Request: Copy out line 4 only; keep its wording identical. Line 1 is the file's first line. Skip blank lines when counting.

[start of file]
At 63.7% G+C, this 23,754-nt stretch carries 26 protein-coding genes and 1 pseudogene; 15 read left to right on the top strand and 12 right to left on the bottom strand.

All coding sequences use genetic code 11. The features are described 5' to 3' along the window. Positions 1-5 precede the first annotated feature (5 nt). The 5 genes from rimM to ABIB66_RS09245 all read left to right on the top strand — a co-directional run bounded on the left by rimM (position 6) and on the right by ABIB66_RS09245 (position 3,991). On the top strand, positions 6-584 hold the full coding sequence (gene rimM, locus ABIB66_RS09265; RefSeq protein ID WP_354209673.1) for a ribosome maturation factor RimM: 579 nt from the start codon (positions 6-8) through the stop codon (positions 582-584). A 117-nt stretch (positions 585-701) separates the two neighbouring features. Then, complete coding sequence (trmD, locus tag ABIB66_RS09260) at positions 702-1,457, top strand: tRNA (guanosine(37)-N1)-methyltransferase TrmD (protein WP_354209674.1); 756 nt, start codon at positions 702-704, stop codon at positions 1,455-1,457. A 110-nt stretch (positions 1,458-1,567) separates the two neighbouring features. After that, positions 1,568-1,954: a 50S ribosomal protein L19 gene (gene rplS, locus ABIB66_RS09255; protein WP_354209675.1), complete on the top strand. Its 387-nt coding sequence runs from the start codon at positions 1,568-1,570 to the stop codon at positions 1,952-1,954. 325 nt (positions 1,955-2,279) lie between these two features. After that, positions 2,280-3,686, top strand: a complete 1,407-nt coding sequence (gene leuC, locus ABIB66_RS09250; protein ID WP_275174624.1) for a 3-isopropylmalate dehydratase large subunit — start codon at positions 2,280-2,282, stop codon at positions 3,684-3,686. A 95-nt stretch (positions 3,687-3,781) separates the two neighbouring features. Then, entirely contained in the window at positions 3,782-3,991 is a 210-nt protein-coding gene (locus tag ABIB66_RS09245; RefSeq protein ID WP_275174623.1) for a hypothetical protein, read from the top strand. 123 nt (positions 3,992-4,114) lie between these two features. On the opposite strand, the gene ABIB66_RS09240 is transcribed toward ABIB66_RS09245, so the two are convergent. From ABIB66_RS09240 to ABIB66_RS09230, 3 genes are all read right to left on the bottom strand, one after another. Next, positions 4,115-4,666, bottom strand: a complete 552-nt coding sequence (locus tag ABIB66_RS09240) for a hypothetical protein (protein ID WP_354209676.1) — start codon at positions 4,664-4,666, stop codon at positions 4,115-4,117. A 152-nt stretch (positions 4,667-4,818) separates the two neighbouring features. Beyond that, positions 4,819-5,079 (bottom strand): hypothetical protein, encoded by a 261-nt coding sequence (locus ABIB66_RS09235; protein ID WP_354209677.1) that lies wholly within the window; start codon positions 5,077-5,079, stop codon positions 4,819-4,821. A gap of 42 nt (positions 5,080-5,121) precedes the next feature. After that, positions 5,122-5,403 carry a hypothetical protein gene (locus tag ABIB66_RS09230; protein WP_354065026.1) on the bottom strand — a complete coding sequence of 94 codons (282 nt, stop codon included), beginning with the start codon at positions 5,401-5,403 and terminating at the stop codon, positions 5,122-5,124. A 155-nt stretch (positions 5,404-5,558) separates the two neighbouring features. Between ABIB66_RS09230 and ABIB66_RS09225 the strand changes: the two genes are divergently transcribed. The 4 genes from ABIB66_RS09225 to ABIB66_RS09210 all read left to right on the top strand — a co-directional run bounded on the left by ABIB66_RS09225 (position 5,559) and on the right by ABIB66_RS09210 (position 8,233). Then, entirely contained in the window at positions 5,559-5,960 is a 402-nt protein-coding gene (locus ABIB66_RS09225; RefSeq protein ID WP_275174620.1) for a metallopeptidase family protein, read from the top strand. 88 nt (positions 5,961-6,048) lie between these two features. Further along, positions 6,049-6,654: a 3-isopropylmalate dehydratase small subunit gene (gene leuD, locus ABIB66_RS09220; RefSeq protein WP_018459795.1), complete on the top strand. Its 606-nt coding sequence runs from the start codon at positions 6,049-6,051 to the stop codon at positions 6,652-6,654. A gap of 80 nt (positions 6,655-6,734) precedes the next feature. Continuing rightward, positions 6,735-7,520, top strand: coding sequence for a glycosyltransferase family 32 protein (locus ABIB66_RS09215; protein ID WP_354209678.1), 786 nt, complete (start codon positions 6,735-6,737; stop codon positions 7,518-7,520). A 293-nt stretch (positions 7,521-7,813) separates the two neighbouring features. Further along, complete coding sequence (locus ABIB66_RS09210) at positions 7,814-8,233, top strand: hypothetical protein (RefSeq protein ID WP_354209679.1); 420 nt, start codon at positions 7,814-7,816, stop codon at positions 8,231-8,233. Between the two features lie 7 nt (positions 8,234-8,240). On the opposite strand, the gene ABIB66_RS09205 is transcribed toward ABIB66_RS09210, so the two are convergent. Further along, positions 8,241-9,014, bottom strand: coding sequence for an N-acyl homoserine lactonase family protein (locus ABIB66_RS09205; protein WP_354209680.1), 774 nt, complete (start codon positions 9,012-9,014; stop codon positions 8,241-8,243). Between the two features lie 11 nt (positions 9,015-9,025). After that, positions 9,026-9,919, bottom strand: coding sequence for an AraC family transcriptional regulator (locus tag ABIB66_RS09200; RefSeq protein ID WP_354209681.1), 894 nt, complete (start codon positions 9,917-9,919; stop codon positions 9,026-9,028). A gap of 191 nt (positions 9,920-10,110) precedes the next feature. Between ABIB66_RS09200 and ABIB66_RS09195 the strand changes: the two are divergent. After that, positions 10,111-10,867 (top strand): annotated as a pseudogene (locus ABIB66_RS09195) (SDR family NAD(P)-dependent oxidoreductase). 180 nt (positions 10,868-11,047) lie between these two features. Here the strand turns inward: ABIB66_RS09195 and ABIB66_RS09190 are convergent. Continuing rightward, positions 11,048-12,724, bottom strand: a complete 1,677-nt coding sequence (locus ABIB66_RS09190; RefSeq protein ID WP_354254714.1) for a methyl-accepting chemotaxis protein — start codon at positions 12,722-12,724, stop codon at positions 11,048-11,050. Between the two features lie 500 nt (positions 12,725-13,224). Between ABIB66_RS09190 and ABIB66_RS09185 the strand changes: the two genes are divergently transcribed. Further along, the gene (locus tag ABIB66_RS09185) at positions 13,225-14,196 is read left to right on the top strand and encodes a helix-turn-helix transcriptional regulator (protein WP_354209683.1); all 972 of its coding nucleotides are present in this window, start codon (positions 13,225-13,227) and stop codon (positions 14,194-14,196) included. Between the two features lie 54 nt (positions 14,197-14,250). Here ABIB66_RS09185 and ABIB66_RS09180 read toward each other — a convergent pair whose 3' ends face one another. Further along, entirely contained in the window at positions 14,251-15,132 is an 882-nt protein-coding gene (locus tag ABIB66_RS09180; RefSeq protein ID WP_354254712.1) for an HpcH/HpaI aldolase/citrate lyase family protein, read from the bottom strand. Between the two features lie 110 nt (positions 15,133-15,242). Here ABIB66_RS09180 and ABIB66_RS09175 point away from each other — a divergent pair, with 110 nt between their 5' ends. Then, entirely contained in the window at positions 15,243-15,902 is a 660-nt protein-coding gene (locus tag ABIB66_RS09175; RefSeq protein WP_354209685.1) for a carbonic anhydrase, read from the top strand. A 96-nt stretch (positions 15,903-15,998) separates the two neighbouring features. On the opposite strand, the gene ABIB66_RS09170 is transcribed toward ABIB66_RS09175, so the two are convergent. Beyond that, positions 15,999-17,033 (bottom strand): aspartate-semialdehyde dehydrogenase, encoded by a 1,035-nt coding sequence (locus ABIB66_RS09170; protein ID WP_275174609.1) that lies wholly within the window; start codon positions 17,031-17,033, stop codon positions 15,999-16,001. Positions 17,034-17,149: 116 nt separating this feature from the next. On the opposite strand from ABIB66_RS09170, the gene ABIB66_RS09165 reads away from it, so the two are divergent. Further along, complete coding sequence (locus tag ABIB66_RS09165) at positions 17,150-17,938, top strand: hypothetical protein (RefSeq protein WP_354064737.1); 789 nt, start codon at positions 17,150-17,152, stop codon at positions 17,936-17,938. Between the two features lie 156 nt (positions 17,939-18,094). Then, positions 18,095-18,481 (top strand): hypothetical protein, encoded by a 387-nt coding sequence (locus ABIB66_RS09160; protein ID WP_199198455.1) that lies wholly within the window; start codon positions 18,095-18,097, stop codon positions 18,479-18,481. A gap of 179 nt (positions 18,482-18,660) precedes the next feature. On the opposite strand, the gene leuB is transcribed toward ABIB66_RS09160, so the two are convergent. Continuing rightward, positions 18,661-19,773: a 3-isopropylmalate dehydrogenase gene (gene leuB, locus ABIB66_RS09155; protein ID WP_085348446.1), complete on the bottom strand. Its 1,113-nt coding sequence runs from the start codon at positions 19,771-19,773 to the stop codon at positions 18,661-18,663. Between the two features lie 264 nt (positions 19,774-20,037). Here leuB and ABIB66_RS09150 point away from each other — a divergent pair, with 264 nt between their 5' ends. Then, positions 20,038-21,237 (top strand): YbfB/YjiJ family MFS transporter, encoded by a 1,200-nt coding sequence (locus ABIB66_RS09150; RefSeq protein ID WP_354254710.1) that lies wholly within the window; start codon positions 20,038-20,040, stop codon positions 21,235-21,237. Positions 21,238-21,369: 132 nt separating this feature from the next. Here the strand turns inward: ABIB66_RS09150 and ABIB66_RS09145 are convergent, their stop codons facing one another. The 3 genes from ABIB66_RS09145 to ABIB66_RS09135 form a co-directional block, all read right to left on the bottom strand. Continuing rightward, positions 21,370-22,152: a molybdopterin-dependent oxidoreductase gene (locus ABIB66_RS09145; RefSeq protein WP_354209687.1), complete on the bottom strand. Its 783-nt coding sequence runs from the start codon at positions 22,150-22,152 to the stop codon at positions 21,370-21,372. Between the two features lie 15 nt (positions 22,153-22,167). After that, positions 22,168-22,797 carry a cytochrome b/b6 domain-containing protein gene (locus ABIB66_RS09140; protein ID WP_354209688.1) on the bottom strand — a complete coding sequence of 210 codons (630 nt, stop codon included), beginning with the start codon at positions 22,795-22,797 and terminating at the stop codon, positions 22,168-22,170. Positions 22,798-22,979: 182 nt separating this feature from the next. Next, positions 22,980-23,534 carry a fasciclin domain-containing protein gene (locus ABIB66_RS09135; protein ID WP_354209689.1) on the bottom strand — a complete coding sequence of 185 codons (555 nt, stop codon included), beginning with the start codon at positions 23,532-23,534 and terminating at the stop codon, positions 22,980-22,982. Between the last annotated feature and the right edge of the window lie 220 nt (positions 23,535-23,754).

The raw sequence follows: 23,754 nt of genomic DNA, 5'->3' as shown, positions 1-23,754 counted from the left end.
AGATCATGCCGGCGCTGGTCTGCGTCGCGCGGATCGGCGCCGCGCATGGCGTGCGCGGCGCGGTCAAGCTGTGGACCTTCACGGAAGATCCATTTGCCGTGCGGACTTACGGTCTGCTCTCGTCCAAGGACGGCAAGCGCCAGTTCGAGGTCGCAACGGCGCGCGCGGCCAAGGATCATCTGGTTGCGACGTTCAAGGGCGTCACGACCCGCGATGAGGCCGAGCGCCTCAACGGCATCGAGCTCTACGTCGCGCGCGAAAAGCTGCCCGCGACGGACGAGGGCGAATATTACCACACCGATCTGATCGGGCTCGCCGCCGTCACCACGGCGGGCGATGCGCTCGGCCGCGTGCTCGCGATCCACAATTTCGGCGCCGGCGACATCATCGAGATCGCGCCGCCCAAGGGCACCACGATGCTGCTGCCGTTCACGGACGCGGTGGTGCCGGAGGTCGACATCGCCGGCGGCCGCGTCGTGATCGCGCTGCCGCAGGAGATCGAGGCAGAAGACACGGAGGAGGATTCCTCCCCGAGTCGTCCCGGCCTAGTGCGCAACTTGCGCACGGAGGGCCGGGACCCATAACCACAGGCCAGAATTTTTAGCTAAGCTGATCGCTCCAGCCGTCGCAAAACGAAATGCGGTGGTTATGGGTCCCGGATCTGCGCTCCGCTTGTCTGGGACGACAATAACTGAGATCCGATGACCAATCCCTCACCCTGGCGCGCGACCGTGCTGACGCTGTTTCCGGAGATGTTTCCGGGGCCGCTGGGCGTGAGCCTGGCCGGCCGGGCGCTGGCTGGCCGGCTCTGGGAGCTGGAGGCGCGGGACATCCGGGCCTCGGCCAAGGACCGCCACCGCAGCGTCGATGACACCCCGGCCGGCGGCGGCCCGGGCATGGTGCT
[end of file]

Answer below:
AGATCATGCCGGCGCTGGTCTGCGTCGCGCGGATCGGCGCCGCGCATGGCGTGCGCGGCGCGGTCAAGCTGTGGACCTTCACGGAAGATCCATTTGCCGTGCGGACTTACGGTCTGCTCTCGTCCAAGGACGGCAAGCGCCAGTTCGAGGTCGCAACGGCGCGCGCGGCCAAGGATCATCTGGTTGCGACGTTCAAGGGCGTCACGACCCGCGATGAGGCCGAGCGCCTCAACGGCATCGAGCTCTACGTCGCGCGCGAAAAGCTGCCCGCGACGGACGAGGGCGAATATTACCACACCGATCTGATCGGGCTCGCCGCCGTCACCACGGCGGGCGATGCGCTCGGCCGCGTGCTCGCGATCCACAATTTCGGCGCCGGCGACATCATCGAGATCGCGCCGCCCAAGGGCACCACGATGCTGCTGCCGTTCACGGACGCGGTGGTGCCGGAGGTCGACATCGCCGGCGGCCGCGTCGTGATCGCGCTGCCGCAGGAGATCGAGGCAGAAGACACGGAGGAGGATTCCTCCCCGAGTCGTCCCGGCCTAGTGCGCAACTTGCGCACGGAGGGCCGGGACCCATAACCACAGGCCAGAATTTTTAGCTAAGCTGATCGCTCCAGCCGTCGCAAAACGAAATGCGGTGGTTATGGGTCCCGGATCTGCGCTCCGCTTGTCTGGGACGACAATAACTGAGATCCGATGACCAATCCCTCACCCTGGCGCGCGACCGTGCTGACGCTGTTTCCGGAGATGTTTCCGGGGCCGCTGGGCGTGAGCCTGGCCGGCCGGGCGCTGGCTGGCCGGCTCTGGGAGCTGGAGGCGCGGGACATCCGGGCCTCGGCCAAGGACCGCCACCGCAGCGTCGATGACACCCCGGCCGGCGGCGGCCCGGGCATGGTGCT